Global economy on a Tripod: Deflation, Inflation and Recession in 2020
It is no news that the world economy may enter economic recession in 2020 due to the ravaging effects of COVID-19, with expectation of modest growth in 2021. While the IMF expects the advanced economies to contract by -6.1%, it expects the emerging and developing economies to contract by -1.0% and Sub-Saharan Africa is expected to contract by -1.6%. From economic theories, one characteristics of a recession is that price level of goods and services will become low. If this should go by and considering that economic theories are in favour of low inflation to boost economic growth, then the low prices of goods and services is meant to be a factor that will lift economies from contraction to boom. However, this is not always the case especially for countries experiencing deflation.
Deflation is defined as a sustained decrease in general price level of goods and services in an economy over a period. It is the opposite of inflation and any inflation level less than 0% is referred to as deflation.
The shrinking of the income of consumers coupled with the decline in production level has led to general prices recording declines on monthly basis in some countries. For example, headline inflation in Japan for the month of April was 0.1% and all items, less fresh food was -0.2% denoting that when fresh food is excluded from the headline inflation (this is done because headline inflation is heavily influenced by food prices which are affected by short term supply and demand changes in the food markets), then the Japanese economy would be experiencing a deflation. On a MoM basis, the Japanese economy have recorded decline in general prices from January to March (-0.10% in January, -0.20% in February and -0.10% in March). On a Y-o-Y basis however, the level of inflation has hovered between 0.10% and 0.69% from January to April 2020.
The effect of the deflating price levels on compounding the recession problem is that since the value of money increases in real term with deflation, it means that borrowers will have a burden to bear as the real debt is now high that is, they will have to pay more in real terms. As the price level falls during a recession, it automatically means that the income of companies will also fall. With increasing real debt (caused by increasing value of money which stemmed from Deflation), the company will be short of cash to fulfil its obligations. Less spending and high unemployment will therefore compound the level of recession of countries.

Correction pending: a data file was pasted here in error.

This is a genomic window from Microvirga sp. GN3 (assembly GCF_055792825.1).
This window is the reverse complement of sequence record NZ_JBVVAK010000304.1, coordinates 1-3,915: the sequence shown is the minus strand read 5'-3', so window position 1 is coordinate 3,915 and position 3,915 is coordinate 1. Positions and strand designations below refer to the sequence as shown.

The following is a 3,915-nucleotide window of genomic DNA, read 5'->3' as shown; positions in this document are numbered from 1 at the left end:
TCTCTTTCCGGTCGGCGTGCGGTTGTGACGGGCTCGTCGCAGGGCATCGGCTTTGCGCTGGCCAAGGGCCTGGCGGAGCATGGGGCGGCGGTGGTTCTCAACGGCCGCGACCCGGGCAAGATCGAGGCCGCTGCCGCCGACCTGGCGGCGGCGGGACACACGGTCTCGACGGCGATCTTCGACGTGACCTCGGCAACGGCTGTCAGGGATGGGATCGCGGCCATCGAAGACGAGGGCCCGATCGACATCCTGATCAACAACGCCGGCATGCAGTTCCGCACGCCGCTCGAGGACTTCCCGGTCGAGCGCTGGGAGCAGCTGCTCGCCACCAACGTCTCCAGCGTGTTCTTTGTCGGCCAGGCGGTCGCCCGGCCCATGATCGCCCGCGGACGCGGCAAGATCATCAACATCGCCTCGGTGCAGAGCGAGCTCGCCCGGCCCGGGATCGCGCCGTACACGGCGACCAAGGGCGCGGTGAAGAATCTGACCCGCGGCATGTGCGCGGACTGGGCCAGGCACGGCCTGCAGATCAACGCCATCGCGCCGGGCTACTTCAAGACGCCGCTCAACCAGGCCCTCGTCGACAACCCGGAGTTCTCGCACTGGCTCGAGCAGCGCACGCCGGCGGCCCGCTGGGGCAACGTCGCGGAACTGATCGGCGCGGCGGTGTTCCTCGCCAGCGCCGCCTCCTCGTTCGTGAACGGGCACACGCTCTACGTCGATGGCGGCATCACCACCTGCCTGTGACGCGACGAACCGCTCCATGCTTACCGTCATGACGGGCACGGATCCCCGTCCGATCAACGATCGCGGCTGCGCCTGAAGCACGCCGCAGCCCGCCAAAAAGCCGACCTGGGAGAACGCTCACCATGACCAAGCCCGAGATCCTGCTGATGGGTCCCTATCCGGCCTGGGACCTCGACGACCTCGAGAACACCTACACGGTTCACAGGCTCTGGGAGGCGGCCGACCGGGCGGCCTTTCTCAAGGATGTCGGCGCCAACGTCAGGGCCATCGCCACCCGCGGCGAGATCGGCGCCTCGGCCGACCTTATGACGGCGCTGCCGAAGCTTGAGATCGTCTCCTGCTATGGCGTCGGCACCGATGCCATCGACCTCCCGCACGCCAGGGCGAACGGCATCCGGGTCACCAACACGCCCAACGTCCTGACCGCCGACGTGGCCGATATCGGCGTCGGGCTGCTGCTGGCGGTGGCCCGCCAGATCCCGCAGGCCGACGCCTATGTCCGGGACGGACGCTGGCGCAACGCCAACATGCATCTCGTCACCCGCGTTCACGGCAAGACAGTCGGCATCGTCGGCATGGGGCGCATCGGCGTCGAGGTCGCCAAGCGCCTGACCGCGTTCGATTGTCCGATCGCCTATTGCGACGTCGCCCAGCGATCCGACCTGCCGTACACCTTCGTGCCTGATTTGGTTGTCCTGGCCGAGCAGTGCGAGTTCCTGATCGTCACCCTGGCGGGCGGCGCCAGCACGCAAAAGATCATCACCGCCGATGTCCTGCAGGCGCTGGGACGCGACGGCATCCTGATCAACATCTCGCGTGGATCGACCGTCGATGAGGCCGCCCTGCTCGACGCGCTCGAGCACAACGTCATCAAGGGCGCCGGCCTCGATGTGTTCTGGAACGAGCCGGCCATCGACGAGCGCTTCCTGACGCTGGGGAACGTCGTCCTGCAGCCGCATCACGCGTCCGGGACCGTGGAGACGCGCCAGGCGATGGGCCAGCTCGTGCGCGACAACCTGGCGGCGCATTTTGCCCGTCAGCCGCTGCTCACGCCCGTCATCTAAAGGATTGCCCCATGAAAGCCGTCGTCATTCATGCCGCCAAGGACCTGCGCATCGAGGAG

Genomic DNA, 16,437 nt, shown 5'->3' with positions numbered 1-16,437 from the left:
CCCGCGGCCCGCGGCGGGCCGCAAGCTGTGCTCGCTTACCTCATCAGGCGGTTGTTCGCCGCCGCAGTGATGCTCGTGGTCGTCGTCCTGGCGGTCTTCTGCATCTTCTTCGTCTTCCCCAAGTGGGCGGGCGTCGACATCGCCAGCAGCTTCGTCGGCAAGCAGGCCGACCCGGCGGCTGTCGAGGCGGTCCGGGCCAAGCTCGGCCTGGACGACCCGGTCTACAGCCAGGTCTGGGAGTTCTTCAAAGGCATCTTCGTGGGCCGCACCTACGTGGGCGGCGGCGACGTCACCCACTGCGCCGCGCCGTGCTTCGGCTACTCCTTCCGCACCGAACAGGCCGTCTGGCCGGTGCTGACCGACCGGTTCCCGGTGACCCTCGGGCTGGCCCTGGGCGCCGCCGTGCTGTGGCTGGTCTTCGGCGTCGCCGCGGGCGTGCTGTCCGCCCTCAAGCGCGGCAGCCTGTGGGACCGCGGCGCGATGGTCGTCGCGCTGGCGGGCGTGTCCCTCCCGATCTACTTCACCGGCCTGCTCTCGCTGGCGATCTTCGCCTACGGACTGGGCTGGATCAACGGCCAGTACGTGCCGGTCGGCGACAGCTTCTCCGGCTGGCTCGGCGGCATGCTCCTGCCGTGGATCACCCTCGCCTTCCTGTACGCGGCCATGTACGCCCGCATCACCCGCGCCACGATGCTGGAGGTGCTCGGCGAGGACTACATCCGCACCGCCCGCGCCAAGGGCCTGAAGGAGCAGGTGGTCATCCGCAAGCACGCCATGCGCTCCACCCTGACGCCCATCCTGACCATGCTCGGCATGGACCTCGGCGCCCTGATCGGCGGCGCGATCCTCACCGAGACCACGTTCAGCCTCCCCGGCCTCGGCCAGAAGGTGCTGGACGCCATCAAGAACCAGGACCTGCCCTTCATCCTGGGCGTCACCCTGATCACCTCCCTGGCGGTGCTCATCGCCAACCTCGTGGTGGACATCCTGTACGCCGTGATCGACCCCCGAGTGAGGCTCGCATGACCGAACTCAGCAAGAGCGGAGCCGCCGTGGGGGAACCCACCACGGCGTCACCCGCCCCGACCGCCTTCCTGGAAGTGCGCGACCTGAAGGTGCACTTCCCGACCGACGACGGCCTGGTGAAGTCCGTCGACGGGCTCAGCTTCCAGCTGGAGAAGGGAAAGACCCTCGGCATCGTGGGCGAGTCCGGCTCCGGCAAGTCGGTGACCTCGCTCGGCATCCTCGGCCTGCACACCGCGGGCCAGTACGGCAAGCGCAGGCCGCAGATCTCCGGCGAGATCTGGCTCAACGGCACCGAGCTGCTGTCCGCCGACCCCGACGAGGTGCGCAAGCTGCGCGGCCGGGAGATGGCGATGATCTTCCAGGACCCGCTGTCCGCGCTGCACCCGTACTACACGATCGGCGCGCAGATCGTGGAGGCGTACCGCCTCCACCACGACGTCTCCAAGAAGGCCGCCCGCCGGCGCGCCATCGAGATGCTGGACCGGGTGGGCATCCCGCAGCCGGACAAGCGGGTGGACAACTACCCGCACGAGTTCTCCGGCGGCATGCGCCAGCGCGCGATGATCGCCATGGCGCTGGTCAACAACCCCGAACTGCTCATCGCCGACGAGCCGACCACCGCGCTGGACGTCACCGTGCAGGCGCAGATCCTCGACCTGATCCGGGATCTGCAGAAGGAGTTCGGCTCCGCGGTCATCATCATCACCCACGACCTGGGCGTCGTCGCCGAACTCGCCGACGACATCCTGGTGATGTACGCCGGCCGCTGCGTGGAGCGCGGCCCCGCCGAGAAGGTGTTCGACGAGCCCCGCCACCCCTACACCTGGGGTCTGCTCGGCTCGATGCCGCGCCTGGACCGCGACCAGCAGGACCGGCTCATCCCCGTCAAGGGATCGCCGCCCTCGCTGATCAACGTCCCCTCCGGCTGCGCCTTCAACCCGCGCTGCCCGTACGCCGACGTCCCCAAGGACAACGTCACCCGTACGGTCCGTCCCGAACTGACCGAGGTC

For countries such as Nigeria, the situation is different as the level of inflation is high (12.34%), rate of unemployment is also high (23% as at Q3 2018 but is as high as 35% in present times according to private research reports) and the rate of growth of the economy is low (real GDP growth of 1.87% in Q1 2020 compared to 2.1% in Q1 2019). This type of economic phenomenon is referred to as STAGFLATION- An economic situation where high rate of inflation is combined with high level of unemployment and slowdown in the economy. In a typical recession, inflation rate is not meant to be high, but low because the level of activity in the economy is low. If Nigeria enters a recession this year, the country will be battling a twin problem of recession and stagflation.
For countries with negative inflation rate, a recession is likely to be a major challenge because companies have the tendency of reducing their investments and hiring when their revenue decline as their debt burden also rises in real terms.
With contributions from Samuel Adebisi
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